Mission: Impossible - Dead Reckoning Part One (2023) is an intelligent movie. Of course, it has flaws, but it’s grandiose in its ambitions and execution. The stakes have never been higher. It figures!
By Emad Aysha
Ethan Hunt, aka Tom Cruise, has been tasked with finding a code key from a sunken Russian sub that can control an AI engine (the ‘entity’) that’s gone rogue and is trying to control the world while the world powers struggle to maintain it.
Note the imagery.
The bad guy here, Esai Morales, is called ‘Gabriel’. Someone who thinks he’s the representative of God on earth. He thinks the future is set and that he’s on the winning side. That’s the classic definition of a fanatic, a word used explicitly here.
More than that, Gabriel is quite literally the face of evil, someone you need to see to look at the faceless, cold, calculating thing that the entity is. He’s also the doubleganger of Ethan Hunt, his Agent Smith.
Gabriel uses knives just like him, is just as consummate a planner and is dedicated and skilled at picking a backup team. The only difference is that he has no moral scruples. The code keys are shaped like crosses and remind you of Grail mythology, with Hunt’s mission in an old-world country like Italy reminding you of Indiana Jones or even the Da Vinci code.
Check the bomb sequence in the airport with its old-fashioned cypher mould and the riddles it poses. The scene with the heads of US intelligence is a kind of mini-United Nations, with a multiracial mix of characters, including Indira Varma.
It takes time to sink in, but it’s a foil for understanding what is at stake and the kind of bickering and sectionalism lying behind the scenes of the world powers when faced with a common threat.
I presume having a British arms dealer or ‘broker’ – The White Widow (Vanessa Kirby) – who has to choose which side she’s on is a reference post-Brexit Britain. Her henchman is an Italian dude, and the CIA director (from the very first MI movie, Kittridge aka Henry Czerny) is trying to draw her back to the Atlantic alliance. (She is also the daughter of the original arms dealer in the first movie. Talk about playing the nostalgia card).
The new girl, with her religious name ‘Grace’ (Hayley Atwell), is also English and trying to choose which side to commit to. She is a clear replacement for the old girl, Ilsa Faust (Rebecca Ferguson).
You guessed Ilsa would get killed here since her relationship with you know who can’t go anywhere anymore. That is one of the few things I didn’t like about the movie, the half-predictability of a good chunk of it – as an algorithm wrote it.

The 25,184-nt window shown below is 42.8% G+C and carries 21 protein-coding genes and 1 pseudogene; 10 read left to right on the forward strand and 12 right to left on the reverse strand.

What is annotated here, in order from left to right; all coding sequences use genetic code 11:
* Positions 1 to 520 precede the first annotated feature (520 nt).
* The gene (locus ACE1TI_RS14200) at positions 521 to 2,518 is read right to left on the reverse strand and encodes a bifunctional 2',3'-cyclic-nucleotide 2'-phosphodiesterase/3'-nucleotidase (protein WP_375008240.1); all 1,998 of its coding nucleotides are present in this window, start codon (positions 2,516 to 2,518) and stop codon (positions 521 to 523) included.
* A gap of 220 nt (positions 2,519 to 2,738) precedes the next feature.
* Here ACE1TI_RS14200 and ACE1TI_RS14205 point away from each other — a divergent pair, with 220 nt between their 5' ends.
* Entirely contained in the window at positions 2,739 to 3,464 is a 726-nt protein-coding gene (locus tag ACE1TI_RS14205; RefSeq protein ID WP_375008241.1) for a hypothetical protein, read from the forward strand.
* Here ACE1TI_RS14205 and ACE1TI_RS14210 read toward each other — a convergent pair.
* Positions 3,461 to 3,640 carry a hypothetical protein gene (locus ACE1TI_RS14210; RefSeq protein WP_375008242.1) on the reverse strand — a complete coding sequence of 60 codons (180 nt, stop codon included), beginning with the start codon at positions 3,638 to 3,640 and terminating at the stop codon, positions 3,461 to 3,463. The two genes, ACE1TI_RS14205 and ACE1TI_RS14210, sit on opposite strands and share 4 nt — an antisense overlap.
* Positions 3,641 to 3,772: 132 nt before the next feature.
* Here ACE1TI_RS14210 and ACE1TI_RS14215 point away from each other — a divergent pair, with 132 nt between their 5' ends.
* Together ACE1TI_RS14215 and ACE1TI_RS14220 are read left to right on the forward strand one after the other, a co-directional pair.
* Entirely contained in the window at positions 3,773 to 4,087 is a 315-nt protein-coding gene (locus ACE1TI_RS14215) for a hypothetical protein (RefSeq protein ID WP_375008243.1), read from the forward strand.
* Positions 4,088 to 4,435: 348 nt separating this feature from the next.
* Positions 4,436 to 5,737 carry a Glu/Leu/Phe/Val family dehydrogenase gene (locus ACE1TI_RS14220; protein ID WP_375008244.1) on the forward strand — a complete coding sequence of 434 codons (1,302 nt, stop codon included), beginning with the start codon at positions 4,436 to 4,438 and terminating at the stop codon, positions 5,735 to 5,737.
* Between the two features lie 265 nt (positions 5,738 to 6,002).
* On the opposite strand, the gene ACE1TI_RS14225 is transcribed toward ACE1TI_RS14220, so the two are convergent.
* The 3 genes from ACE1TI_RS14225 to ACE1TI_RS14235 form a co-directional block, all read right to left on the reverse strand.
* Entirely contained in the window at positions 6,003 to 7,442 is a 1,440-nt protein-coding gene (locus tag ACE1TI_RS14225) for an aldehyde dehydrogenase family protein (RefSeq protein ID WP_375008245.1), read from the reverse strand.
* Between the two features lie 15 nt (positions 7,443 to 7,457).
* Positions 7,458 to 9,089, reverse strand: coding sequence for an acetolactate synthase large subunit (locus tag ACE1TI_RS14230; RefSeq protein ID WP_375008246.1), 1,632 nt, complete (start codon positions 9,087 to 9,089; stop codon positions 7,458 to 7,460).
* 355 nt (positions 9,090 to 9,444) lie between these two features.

Still, those little mistakes (and ego trips) are forgivable given the incredible and very non-CGI stunts that Tom Cruise does by himself, along with the pacing, tension, morality games, drama, cool casting, awesome action and humour, and fun. Not to forget the cool soundtrack and TV theme.
Everybody and everything in this movie is memorable, from the submarine crew that goes down to the major and medium-sized characters, including the ruthlessly sadistic assassin Paris (Pom Klementieff) and the typically obedient GI that is Shea Whigham.
That’s the marker of a great movie. You can have as large a cast as you like, and a skilful director can make you care about and remember every single one of them. Just watch The Concorde... Airport '79 (1979) or Alien (1979) and Blade Runner (1982), The Night Stalker (1972) or even Above the Law (1988), and you’ll see what I mean.
These movies also had the right mix of laughs and tears and tension and triumph, never to leave you bored and always leave you enlightened. Remarkably, they were able to pull it off here in his era of corporate mediocrity and politically correct mumbo jumbo and anti-masculinism.
I’m no fan of Tom Cruise’s ego but boy, does he know how to entertain, and he is a brilliant actor when he needs to be. And one of his plus points is that he knows his characters can’t shine without a formidable opponent to pit himself against.
So Tom Cruise has countered another choking trend in cinema today, which is to have mediocre bad guys. You could see this in the second MI movie, with Dougray Scott, while Ghost Protocol (2011) injected humour into an until then too-serious mix.
It’s also nice to find great minds working alike. We’re all worried about AI, social media, virtual reality and the metaverse in the Arab world, and its’ come out in novels I’ve reviewed here. And you even have a sci-fi conspiracy thriller aptly named The Entity, Al-Kayan, by Mahmoud Abdel Rahim.
But it’s good to see more in-depth conspiracy theories taking on in the West. I’d mistakenly thought Trumpism and the whole thing about Fake News inspired this movie. Still, the proper IMF (and World Bank) is lampooned here with sinister allusions to the military-industrial complex.
Sometimes democracy needs to be saved from itself, another thing Ethan Hunt does here, which is why he wants to destroy the entity instead of control it. How ironic that a Russian code key can do the trick, people mistrustful of technology and with strong religious inclinations. Nothing like old-world wisdom to guide you. The same bracket we’re in as Arabs and our otherwise benign science fiction imagination. It’s always good to be one ‘ethical’ step ahead of Ethan Hunt.